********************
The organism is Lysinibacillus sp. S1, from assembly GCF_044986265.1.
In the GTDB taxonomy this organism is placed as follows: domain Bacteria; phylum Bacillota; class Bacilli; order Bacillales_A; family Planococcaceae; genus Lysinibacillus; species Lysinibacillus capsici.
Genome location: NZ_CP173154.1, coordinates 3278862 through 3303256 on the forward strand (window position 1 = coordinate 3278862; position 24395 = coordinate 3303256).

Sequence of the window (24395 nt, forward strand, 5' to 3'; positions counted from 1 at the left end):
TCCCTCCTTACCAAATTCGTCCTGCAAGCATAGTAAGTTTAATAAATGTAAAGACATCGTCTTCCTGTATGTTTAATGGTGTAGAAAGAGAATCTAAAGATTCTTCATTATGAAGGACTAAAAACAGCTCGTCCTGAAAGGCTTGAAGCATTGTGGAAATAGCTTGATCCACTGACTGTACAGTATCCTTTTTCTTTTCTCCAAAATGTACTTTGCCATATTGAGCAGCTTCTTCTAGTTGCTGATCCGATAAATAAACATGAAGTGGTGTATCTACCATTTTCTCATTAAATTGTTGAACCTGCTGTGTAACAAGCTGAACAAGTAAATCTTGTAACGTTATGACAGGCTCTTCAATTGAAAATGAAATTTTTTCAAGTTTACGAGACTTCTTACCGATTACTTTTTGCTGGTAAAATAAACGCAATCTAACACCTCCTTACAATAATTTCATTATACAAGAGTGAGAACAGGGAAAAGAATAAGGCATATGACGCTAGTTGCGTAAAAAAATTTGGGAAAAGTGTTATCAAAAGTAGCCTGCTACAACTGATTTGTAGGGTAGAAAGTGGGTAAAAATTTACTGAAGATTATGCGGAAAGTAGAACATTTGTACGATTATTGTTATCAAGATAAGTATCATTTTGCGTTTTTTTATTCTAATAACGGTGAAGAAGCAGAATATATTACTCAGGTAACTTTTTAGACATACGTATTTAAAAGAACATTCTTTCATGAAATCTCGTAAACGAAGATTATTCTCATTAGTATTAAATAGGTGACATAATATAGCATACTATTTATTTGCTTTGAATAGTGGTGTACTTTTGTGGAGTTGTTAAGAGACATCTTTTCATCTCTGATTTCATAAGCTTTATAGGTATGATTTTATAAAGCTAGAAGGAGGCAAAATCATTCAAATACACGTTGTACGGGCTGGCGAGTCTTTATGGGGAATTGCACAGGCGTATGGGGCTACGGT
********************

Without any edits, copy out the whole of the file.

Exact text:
The organism is Lysinibacillus sp. S1, from assembly GCF_044986265.1.
In the GTDB taxonomy this organism is placed as follows: domain Bacteria; phylum Bacillota; class Bacilli; order Bacillales_A; family Planococcaceae; genus Lysinibacillus; species Lysinibacillus capsici.
Genome location: NZ_CP173154.1, coordinates 3278862 through 3303256 on the forward strand (window position 1 = coordinate 3278862; position 24395 = coordinate 3303256).

Sequence of the window (24395 nt, forward strand, 5' to 3'; positions counted from 1 at the left end):
TCCCTCCTTACCAAATTCGTCCTGCAAGCATAGTAAGTTTAATAAATGTAAAGACATCGTCTTCCTGTATGTTTAATGGTGTAGAAAGAGAATCTAAAGATTCTTCATTATGAAGGACTAAAAACAGCTCGTCCTGAAAGGCTTGAAGCATTGTGGAAATAGCTTGATCCACTGACTGTACAGTATCCTTTTTCTTTTCTCCAAAATGTACTTTGCCATATTGAGCAGCTTCTTCTAGTTGCTGATCCGATAAATAAACATGAAGTGGTGTATCTACCATTTTCTCATTAAATTGTTGAACCTGCTGTGTAACAAGCTGAACAAGTAAATCTTGTAACGTTATGACAGGCTCTTCAATTGAAAATGAAATTTTTTCAAGTTTACGAGACTTCTTACCGATTACTTTTTGCTGGTAAAATAAACGCAATCTAACACCTCCTTACAATAATTTCATTATACAAGAGTGAGAACAGGGAAAAGAATAAGGCATATGACGCTAGTTGCGTAAAAAAATTTGGGAAAAGTGTTATCAAAAGTAGCCTGCTACAACTGATTTGTAGGGTAGAAAGTGGGTAAAAATTTACTGAAGATTATGCGGAAAGTAGAACATTTGTACGATTATTGTTATCAAGATAAGTATCATTTTGCGTTTTTTTATTCTAATAACGGTGAAGAAGCAGAATATATTACTCAGGTAACTTTTTAGACATACGTATTTAAAAGAACATTCTTTCATGAAATCTCGTAAACGAAGATTATTCTCATTAGTATTAAATAGGTGACATAATATAGCATACTATTTATTTGCTTTGAATAGTGGTGTACTTTTGTGGAGTTGTTAAGAGACATCTTTTCATCTCTGATTTCATAAGCTTTATAGGTATGATTTTATAAAGCTAGAAGGAGGCAAAATCATTCAAATACACGTTGTACGGGCTGGCGAGTCTTTATGGGGAATTGCACAGGCGTATGGGGCTACGGT